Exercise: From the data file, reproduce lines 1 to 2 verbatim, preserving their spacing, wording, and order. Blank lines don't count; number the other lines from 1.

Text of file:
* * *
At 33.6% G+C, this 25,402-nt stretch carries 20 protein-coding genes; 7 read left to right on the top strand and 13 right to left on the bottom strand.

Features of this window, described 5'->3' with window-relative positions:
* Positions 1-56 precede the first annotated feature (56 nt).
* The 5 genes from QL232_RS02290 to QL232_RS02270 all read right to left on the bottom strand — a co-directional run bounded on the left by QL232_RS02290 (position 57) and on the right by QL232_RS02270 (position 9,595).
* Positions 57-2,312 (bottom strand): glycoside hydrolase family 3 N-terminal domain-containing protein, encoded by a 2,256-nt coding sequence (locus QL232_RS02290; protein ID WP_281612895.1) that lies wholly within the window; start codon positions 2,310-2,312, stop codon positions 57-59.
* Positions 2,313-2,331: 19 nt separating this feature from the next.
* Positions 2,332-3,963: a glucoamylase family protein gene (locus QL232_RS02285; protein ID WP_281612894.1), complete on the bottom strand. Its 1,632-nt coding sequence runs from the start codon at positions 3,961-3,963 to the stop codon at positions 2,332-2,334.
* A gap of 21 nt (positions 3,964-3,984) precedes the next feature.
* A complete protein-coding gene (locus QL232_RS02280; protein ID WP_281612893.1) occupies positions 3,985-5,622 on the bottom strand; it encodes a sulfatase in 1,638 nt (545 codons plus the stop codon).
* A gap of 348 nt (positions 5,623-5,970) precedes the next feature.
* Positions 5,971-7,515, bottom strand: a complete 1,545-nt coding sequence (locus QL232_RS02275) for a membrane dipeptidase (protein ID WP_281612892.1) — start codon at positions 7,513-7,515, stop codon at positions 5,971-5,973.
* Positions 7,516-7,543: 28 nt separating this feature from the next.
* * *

At 33.6% G+C, this 25,402-nt stretch carries 20 protein-coding genes; 7 read left to right on the top strand and 13 right to left on the bottom strand.

Features of this window, described 5'->3' with window-relative positions: